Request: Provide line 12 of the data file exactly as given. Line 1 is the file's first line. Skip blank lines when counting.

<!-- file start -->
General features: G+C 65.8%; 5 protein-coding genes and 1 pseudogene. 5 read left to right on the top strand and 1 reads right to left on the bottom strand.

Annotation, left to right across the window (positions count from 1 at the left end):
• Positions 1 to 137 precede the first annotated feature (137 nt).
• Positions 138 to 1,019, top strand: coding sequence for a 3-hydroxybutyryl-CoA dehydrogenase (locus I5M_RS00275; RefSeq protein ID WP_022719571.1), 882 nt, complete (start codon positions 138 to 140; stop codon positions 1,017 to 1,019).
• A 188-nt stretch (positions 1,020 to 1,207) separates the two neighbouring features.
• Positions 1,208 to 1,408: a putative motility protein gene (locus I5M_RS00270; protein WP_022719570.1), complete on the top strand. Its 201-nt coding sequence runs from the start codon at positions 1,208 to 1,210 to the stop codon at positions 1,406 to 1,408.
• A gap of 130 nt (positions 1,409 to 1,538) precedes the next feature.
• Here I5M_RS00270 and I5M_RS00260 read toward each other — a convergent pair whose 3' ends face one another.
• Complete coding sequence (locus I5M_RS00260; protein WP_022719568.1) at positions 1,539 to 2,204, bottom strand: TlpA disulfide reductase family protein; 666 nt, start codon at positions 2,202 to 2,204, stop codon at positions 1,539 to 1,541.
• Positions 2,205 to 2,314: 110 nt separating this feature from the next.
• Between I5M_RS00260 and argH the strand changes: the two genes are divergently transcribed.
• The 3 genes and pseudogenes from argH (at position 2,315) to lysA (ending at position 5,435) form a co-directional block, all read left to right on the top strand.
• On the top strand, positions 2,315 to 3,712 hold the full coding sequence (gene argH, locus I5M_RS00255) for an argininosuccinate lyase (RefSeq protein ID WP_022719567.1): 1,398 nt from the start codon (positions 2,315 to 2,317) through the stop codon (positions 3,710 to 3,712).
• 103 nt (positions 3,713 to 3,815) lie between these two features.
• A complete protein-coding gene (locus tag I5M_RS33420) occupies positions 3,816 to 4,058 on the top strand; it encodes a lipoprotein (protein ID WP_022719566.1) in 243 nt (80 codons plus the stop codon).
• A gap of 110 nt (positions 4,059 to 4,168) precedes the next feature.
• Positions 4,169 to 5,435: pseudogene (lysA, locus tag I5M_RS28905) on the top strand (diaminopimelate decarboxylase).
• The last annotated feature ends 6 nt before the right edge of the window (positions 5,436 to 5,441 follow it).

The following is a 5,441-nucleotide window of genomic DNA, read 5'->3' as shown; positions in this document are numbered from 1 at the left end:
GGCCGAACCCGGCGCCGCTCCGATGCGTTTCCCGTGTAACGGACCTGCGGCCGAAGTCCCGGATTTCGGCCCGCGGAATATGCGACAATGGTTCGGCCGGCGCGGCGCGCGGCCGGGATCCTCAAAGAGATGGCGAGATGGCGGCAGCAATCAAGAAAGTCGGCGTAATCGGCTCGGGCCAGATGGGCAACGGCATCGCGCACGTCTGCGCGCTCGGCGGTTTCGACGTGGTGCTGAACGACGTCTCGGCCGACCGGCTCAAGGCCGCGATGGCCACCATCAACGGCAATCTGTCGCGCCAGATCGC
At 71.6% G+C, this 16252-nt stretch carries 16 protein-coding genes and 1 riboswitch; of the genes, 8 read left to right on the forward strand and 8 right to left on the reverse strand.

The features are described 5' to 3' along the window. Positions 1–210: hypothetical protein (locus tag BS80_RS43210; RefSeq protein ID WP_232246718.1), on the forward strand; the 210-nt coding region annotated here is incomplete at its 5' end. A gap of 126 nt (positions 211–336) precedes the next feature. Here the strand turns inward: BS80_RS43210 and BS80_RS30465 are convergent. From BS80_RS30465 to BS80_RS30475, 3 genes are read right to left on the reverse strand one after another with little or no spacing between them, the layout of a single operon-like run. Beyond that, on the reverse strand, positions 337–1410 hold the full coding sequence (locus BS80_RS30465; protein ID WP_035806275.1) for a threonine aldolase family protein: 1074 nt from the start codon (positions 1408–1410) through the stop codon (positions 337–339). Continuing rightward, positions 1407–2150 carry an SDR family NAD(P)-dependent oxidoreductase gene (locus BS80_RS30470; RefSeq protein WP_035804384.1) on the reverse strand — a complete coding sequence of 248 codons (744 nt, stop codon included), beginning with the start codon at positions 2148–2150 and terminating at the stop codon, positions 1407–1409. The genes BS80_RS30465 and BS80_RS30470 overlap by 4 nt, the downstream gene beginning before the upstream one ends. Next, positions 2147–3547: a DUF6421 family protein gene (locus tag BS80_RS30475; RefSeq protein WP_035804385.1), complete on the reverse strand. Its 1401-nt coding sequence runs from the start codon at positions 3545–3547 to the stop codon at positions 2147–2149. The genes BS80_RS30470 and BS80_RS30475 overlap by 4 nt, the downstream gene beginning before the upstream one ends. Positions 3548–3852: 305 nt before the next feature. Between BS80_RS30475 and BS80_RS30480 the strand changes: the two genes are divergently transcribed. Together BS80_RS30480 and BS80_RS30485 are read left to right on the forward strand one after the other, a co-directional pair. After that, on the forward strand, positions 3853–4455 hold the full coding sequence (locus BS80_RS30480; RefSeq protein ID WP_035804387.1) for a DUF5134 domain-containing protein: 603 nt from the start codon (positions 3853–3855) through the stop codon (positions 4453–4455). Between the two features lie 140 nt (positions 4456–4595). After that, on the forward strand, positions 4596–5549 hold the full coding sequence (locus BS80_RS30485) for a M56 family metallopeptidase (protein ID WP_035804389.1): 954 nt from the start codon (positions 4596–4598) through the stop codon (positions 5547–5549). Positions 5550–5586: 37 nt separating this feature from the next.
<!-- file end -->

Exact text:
• The 3 genes and pseudogenes from argH (at position 2,315) to lysA (ending at position 5,435) form a co-directional block, all read left to right on the top strand.